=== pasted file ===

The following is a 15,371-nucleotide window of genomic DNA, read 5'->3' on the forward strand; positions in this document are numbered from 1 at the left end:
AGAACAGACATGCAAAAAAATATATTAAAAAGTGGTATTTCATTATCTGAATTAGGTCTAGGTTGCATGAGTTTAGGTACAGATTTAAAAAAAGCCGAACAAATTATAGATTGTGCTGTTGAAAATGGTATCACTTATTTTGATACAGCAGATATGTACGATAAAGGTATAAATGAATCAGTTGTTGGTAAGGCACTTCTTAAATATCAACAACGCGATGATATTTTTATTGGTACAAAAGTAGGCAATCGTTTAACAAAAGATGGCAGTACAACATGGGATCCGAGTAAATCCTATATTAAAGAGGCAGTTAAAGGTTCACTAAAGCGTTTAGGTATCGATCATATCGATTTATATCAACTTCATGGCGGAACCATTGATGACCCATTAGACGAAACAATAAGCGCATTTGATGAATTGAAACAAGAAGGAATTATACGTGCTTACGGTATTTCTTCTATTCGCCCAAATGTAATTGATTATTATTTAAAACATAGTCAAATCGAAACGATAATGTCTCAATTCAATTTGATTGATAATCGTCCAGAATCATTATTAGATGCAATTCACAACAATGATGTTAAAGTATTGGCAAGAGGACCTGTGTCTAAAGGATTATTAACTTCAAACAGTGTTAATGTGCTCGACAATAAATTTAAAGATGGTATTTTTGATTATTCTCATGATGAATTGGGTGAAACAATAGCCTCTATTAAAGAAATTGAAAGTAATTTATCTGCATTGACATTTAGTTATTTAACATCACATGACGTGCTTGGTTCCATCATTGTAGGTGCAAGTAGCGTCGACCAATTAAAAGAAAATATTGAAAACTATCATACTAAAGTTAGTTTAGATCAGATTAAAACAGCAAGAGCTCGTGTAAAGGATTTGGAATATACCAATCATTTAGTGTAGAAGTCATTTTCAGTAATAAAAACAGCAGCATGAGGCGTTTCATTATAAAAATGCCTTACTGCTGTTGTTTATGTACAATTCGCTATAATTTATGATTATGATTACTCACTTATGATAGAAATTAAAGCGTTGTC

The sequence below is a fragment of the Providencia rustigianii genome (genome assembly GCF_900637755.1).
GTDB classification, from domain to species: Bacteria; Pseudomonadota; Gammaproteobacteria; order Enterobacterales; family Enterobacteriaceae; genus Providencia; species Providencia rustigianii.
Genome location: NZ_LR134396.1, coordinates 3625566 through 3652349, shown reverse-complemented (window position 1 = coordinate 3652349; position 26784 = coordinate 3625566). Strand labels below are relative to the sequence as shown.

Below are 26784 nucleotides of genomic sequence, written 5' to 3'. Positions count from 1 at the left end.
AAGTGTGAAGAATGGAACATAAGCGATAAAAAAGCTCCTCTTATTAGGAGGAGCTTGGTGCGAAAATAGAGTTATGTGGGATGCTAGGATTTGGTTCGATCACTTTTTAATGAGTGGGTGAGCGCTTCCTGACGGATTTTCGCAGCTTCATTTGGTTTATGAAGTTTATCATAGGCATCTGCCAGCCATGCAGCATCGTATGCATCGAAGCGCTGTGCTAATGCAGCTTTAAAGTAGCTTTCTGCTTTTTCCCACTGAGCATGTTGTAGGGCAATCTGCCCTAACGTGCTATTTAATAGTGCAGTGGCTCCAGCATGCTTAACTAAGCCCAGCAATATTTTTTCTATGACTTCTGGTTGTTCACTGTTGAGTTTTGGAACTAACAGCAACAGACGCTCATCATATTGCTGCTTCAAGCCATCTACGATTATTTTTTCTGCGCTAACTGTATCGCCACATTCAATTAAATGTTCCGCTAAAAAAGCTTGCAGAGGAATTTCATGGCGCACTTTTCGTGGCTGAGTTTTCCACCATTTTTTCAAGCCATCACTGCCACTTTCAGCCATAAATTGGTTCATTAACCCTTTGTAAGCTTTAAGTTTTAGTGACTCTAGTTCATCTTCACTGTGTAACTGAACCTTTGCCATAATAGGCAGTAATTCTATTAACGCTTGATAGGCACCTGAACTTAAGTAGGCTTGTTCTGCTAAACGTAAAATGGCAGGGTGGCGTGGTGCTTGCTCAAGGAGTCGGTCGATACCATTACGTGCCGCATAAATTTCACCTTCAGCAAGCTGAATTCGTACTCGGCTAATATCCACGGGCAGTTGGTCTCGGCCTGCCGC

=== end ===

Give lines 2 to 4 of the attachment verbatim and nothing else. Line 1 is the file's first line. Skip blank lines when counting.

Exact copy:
AGAACAGACATGCAAAAAAATATATTAAAAAGTGGTATTTCATTATCTGAATTAGGTCTAGGTTGCATGAGTTTAGGTACAGATTTAAAAAAAGCCGAACAAATTATAGATTGTGCTGTTGAAAATGGTATCACTTATTTTGATACAGCAGATATGTACGATAAAGGTATAAATGAATCAGTTGTTGGTAAGGCACTTCTTAAATATCAACAACGCGATGATATTTTTATTGGTACAAAAGTAGGCAATCGTTTAACAAAAGATGGCAGTACAACATGGGATCCGAGTAAATCCTATATTAAAGAGGCAGTTAAAGGTTCACTAAAGCGTTTAGGTATCGATCATATCGATTTATATCAACTTCATGGCGGAACCATTGATGACCCATTAGACGAAACAATAAGCGCATTTGATGAATTGAAACAAGAAGGAATTATACGTGCTTACGGTATTTCTTCTATTCGCCCAAATGTAATTGATTATTATTTAAAACATAGTCAAATCGAAACGATAATGTCTCAATTCAATTTGATTGATAATCGTCCAGAATCATTATTAGATGCAATTCACAACAATGATGTTAAAGTATTGGCAAGAGGACCTGTGTCTAAAGGATTATTAACTTCAAACAGTGTTAATGTGCTCGACAATAAATTTAAAGATGGTATTTTTGATTATTCTCATGATGAATTGGGTGAAACAATAGCCTCTATTAAAGAAATTGAAAGTAATTTATCTGCATTGACATTTAGTTATTTAACATCACATGACGTGCTTGGTTCCATCATTGTAGGTGCAAGTAGCGTCGACCAATTAAAAGAAAATATTGAAAACTATCATACTAAAGTTAGTTTAGATCAGATTAAAACAGCAAGAGCTCGTGTAAAGGATTTGGAATATACCAATCATTTAGTGTAGAAGTCATTTTCAGTAATAAAAACAGCAGCATGAGGCGTTTCATTATAAAAATGCCTTACTGCTGTTGTTTATGTACAATTCGCTATAATTTATGATTATGATTACTCACTTATGATAGAAATTAAAGCGTTGTC

The sequence below is a fragment of the Providencia rustigianii genome (genome assembly GCF_900637755.1).
GTDB classification, from domain to species: Bacteria; Pseudomonadota; Gammaproteobacteria; order Enterobacterales; family Enterobacteriaceae; genus Providencia; species Providencia rustigianii.